Daily Mail

Sky’s Spaghetti Western ends up an overcooked, tangled mess


Spaghetti, noun: Film jargon for a genre of low-budget Western, shot in italy or Spain, notable for violence and nihilism, often starring little-known actors who achieved cult status.

Django (Sky Atlantic) is a different kind of ‘spaghetti’ — a sloppy, tangled mess, overcooked till it’s flavourles­s, a plateful of strands that lead nowhere, so unappetisi­ng that you won’t want to finish it.

this ten-part series set in the american Deep South after the Civil War stars British actor Nicholas pinnock as a former slave ruling over New Babylon, a makeshift city of pleasure, like a prototype Las Vegas built from logs.

into this sin-pit straggles Django (Matthias Schoenaert­s), a bereaved father searching for his daughter Sarah (Lisa Vicari), who is about to marry pinnock’s character, John ellis. Meanwhile, an avenging religious maniac and gunslinger (Noomi Rapace) is burning down brothels and slaughteri­ng the clientele.

if you think that sounds like a Western plot devised by committee, you’d be right. the credits took eight full minutes to scroll by. and that wasn’t even the most boring bit.

a fortune has been spent on the cinematogr­aphy, but the dialogue feels as though it has been rewritten

so many times, by so many people, that it’s completely lifeless.

‘perhaps your destiny is another, stranger,’ ellis tells Django.

‘You’re so beautiful when you’re mad,’ Django informs his wife, in a flashback.

the original Django, from 1966, was directed by Sergio Corbucci and starred Franco Nero. that was an old-school Spaghetti Western, and one of the attraction­s of the form was its sparse script. taciturn characters said as little as possible, usually because they didn’t speak english and would have to be dubbed.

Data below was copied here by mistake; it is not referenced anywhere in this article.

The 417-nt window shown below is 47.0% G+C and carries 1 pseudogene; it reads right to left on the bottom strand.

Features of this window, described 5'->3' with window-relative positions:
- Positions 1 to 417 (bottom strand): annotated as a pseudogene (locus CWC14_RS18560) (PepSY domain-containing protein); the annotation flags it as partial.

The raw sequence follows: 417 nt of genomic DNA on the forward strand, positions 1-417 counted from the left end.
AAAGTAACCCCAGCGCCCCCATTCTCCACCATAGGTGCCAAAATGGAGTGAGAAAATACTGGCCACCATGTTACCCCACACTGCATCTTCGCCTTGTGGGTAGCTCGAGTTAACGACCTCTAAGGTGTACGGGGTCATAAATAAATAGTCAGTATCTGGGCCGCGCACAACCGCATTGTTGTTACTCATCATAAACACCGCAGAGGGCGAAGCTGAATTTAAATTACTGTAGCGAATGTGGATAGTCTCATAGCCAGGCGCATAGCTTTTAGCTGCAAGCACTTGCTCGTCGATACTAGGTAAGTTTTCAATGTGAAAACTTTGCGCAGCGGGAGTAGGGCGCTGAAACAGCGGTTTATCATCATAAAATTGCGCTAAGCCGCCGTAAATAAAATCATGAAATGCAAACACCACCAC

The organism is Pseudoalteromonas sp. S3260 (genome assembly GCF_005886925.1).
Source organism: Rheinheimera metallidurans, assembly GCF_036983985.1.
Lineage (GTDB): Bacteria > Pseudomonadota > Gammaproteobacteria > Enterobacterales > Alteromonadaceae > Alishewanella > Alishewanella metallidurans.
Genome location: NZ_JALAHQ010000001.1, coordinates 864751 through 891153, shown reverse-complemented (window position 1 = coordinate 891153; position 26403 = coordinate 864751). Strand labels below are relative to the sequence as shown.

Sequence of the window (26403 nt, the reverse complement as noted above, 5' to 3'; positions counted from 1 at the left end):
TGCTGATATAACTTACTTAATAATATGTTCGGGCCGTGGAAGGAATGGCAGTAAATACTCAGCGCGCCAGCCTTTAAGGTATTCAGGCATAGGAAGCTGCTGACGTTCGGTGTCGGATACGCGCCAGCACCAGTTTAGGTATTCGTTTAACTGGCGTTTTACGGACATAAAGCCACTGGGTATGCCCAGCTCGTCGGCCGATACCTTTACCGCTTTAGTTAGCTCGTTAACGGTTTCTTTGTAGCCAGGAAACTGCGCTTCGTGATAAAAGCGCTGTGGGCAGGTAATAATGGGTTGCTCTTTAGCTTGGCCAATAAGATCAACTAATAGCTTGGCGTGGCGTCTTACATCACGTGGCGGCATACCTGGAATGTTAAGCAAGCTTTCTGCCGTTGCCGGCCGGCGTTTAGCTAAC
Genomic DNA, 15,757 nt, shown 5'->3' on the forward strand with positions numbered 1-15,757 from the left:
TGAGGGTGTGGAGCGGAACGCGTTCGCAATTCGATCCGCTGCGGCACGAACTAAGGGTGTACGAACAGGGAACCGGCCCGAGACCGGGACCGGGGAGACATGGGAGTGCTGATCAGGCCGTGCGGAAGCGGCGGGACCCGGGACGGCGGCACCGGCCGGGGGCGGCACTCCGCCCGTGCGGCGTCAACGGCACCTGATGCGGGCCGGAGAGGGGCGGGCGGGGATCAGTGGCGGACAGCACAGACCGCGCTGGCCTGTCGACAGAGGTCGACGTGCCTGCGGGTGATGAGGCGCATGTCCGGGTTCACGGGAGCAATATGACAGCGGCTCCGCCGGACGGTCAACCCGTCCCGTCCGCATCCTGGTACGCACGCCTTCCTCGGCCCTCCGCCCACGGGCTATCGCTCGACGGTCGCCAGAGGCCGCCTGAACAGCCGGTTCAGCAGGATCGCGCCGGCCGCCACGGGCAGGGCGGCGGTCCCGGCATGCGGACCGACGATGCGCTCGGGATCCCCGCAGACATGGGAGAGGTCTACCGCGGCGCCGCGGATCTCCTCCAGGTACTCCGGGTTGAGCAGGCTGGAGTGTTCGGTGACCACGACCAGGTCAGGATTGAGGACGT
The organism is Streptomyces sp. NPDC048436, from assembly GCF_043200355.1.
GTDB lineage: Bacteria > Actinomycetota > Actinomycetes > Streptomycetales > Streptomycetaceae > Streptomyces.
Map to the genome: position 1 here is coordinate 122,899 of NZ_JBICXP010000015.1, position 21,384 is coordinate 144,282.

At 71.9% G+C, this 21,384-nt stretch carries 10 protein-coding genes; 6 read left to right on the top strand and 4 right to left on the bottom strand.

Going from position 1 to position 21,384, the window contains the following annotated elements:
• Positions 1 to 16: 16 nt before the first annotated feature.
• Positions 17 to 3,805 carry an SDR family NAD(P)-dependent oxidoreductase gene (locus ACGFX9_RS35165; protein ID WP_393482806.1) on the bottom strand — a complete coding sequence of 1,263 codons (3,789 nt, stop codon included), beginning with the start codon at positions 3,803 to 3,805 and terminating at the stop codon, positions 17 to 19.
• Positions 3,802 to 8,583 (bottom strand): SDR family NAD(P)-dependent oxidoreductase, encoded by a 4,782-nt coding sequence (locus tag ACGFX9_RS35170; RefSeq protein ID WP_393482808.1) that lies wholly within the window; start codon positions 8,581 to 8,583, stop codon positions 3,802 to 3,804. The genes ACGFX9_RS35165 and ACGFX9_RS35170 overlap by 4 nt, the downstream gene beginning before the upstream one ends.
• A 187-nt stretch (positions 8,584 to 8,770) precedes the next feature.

in this remake, when actors stare silently at each other, they appear to have forgotten their lines. Big set-piece scenes, like a pointless prize fight in a saloon, are rigidly posed — the characters are motionless until the camera points in their direction, when they come mechanical­ly alive and move or talk.

Director Francesca Comencini claims to be paying homage to the genre. But when she copies famous film techniques, such as Sergio Leone’s trademark close-ups on an actor’s eyes, it verges on plagiarism.

Unlike the hollywood Westerns of John Wayne or gary Cooper, the spaghetti offshoots were happy to dabble in highbrow philosophy. Clint eastwood’s a Fistful Of Dollars was a remake of Yojimbo by Japanese director akira Kurosawa, and the first Django was loosely based on the same movie. Some critics decried that as pretentiou­s, but most fans loved it. the difference is that, if all the pretentiou­sness was stripped out of the new Django, there would be nothing left.

the real Wild West is ruled by tech entreprene­urs such as Mark Zuckerberg, the Facebook creator profiled in The Billionair­es Who Made Our World (Ch4). ‘Mark likes to portray himself as a nerd who just wants everybody to connect,’ said journalist Julia angwin. ‘the reality is, he has more power than most world leaders.’

But how that power works, and what damage it can do, were largely overlooked. the criticisms were mostly personal and petty — Zuckerberg was ‘sometimes kinda arrogant’ and he didn’t bother washing up dishes when he was sharing a house during Silicon Valley’s early days.

Former Facebook adviser Roger McNamee warned against buying into the virtual reality ‘metaverse’ where digital data replaces the real world, which he fears is Zuckerberg’s ultimate goal.

personally, i intend to stay out of any virtual reality that includes Facebook ambassador Nick Clegg. So i think i’m safe.

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